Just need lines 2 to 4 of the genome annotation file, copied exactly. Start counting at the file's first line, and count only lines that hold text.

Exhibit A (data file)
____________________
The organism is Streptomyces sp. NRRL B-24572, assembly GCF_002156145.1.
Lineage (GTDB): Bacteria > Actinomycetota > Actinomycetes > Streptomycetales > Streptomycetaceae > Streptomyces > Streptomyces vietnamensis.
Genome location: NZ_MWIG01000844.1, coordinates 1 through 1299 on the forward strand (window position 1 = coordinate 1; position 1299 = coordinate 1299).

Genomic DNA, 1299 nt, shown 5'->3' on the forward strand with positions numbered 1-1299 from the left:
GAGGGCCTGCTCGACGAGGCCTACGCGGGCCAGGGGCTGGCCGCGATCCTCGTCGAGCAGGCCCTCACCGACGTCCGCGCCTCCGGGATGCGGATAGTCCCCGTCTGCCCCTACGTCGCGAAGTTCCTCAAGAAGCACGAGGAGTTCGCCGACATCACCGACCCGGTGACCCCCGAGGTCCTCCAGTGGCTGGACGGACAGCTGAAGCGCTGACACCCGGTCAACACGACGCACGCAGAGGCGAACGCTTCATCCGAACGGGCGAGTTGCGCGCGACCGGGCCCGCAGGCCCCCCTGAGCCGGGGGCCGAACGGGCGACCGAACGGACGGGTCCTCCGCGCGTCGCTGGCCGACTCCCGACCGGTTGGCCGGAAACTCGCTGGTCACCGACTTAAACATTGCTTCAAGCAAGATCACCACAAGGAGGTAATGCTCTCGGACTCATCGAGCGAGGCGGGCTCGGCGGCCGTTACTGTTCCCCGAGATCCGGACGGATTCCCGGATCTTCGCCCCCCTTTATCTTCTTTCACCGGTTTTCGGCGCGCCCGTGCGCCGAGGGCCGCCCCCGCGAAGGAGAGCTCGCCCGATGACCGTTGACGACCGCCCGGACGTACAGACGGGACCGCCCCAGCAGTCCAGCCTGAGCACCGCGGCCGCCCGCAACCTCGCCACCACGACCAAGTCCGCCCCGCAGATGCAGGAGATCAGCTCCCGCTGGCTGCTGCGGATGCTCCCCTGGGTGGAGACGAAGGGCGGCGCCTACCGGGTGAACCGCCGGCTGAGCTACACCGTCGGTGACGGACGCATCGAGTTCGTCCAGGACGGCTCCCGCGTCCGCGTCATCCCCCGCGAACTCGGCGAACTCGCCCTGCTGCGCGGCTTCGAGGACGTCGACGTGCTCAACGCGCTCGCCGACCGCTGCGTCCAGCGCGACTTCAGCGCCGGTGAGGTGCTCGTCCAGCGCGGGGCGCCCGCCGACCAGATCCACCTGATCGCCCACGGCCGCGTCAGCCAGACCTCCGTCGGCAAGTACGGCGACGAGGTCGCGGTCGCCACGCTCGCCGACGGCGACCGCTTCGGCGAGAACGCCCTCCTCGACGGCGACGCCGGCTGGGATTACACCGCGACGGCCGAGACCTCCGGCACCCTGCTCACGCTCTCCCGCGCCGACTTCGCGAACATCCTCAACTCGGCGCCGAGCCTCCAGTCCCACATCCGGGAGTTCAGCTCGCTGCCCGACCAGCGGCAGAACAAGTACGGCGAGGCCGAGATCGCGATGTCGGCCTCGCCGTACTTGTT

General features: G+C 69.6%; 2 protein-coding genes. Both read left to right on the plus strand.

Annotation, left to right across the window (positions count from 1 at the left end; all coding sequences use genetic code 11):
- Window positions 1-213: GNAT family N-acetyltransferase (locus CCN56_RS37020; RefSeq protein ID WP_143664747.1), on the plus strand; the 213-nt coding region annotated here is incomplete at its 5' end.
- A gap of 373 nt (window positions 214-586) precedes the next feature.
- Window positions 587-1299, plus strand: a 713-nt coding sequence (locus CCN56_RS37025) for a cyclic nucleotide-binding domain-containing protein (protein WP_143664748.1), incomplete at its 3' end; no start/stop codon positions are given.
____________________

Lineage (GTDB): Bacteria > Actinomycetota > Actinomycetes > Streptomycetales > Streptomycetaceae > Streptomyces > Streptomyces vietnamensis.
Genome location: NZ_MWIG01000844.1, coordinates 1 through 1299 on the forward strand (window position 1 = coordinate 1; position 1299 = coordinate 1299).

Genomic DNA, 1299 nt, shown 5'->3' on the forward strand with positions numbered 1-1299 from the left: